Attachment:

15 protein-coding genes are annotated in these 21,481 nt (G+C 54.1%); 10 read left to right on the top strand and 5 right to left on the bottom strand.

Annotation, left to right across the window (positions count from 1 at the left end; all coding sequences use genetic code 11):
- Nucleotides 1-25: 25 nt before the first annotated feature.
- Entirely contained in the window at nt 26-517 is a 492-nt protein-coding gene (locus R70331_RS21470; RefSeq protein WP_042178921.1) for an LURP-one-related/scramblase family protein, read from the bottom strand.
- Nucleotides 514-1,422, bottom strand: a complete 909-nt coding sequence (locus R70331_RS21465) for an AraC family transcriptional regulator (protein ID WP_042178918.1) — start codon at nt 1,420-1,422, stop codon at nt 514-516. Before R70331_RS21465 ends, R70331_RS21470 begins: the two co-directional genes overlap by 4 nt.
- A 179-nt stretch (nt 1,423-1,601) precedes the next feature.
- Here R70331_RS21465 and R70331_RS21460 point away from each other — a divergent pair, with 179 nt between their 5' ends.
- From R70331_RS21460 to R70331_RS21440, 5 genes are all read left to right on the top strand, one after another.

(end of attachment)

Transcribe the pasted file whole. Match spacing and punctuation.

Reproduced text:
15 protein-coding genes are annotated in these 21,481 nt (G+C 54.1%); 10 read left to right on the top strand and 5 right to left on the bottom strand.

Annotation, left to right across the window (positions count from 1 at the left end; all coding sequences use genetic code 11):
- Nucleotides 1-25: 25 nt before the first annotated feature.
- Entirely contained in the window at nt 26-517 is a 492-nt protein-coding gene (locus R70331_RS21470; RefSeq protein WP_042178921.1) for an LURP-one-related/scramblase family protein, read from the bottom strand.
- Nucleotides 514-1,422, bottom strand: a complete 909-nt coding sequence (locus R70331_RS21465) for an AraC family transcriptional regulator (protein ID WP_042178918.1) — start codon at nt 1,420-1,422, stop codon at nt 514-516. Before R70331_RS21465 ends, R70331_RS21470 begins: the two co-directional genes overlap by 4 nt.
- A 179-nt stretch (nt 1,423-1,601) precedes the next feature.
- Here R70331_RS21465 and R70331_RS21460 point away from each other — a divergent pair, with 179 nt between their 5' ends.
- From R70331_RS21460 to R70331_RS21440, 5 genes are all read left to right on the top strand, one after another.